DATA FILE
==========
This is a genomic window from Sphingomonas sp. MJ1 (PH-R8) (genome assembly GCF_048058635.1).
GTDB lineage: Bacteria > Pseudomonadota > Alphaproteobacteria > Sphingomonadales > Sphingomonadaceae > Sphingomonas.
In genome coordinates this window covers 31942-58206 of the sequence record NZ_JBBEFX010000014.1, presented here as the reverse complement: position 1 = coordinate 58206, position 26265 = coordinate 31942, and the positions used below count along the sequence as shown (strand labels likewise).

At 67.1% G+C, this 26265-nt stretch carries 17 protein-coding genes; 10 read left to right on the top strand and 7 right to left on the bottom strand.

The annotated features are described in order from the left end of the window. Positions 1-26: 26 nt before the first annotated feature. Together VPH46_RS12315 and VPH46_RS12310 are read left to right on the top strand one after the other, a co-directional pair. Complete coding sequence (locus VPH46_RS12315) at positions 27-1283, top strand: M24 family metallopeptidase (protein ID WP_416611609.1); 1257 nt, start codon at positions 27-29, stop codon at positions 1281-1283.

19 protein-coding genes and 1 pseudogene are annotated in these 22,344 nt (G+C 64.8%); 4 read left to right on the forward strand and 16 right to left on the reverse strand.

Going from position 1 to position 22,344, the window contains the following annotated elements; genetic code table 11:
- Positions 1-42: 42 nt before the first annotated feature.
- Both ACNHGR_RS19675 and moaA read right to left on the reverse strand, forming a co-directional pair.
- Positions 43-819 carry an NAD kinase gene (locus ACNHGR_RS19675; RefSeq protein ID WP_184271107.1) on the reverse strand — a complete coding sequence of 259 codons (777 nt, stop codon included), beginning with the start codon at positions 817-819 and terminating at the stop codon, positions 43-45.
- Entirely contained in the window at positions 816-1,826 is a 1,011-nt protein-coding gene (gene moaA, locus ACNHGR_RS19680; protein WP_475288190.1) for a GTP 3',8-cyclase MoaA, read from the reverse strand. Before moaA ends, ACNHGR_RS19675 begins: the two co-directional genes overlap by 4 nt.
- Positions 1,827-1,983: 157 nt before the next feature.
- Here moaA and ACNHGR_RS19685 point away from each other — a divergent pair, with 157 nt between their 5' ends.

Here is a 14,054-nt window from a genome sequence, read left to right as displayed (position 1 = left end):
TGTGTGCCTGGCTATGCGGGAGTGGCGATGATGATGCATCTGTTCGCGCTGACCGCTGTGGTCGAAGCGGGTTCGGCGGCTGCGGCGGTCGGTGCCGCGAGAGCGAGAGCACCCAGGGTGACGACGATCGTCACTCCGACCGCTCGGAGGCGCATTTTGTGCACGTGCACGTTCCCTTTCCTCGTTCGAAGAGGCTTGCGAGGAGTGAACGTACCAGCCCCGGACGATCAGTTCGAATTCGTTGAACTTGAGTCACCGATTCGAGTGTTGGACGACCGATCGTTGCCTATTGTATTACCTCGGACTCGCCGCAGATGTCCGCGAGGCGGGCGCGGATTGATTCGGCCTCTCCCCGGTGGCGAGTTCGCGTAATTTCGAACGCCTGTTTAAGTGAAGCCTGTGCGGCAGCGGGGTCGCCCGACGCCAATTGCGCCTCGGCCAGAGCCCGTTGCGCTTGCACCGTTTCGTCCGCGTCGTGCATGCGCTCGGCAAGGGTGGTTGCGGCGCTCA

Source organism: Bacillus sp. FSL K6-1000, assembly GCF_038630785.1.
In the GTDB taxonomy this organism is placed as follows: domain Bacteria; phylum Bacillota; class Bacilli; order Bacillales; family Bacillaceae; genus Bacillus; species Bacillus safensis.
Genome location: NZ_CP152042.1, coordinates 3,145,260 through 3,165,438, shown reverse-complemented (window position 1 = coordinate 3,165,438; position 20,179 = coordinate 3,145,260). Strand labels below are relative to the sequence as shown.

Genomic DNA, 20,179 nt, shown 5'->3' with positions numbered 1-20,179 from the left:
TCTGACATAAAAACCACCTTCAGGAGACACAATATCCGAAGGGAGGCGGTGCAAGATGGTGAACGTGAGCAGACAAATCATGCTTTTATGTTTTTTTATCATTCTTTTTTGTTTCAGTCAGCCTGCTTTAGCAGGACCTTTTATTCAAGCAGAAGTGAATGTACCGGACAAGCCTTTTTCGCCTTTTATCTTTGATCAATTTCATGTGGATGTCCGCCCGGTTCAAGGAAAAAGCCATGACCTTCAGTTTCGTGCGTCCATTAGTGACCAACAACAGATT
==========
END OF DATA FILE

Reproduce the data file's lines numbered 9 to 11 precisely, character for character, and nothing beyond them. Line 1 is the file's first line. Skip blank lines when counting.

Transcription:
- Both ACNHGR_RS19675 and moaA read right to left on the reverse strand, forming a co-directional pair.
- Positions 43-819 carry an NAD kinase gene (locus ACNHGR_RS19675; RefSeq protein ID WP_184271107.1) on the reverse strand — a complete coding sequence of 259 codons (777 nt, stop codon included), beginning with the start codon at positions 817-819 and terminating at the stop codon, positions 43-45.
- Entirely contained in the window at positions 816-1,826 is a 1,011-nt protein-coding gene (gene moaA, locus ACNHGR_RS19680; protein WP_475288190.1) for a GTP 3',8-cyclase MoaA, read from the reverse strand. Before moaA ends, ACNHGR_RS19675 begins: the two co-directional genes overlap by 4 nt.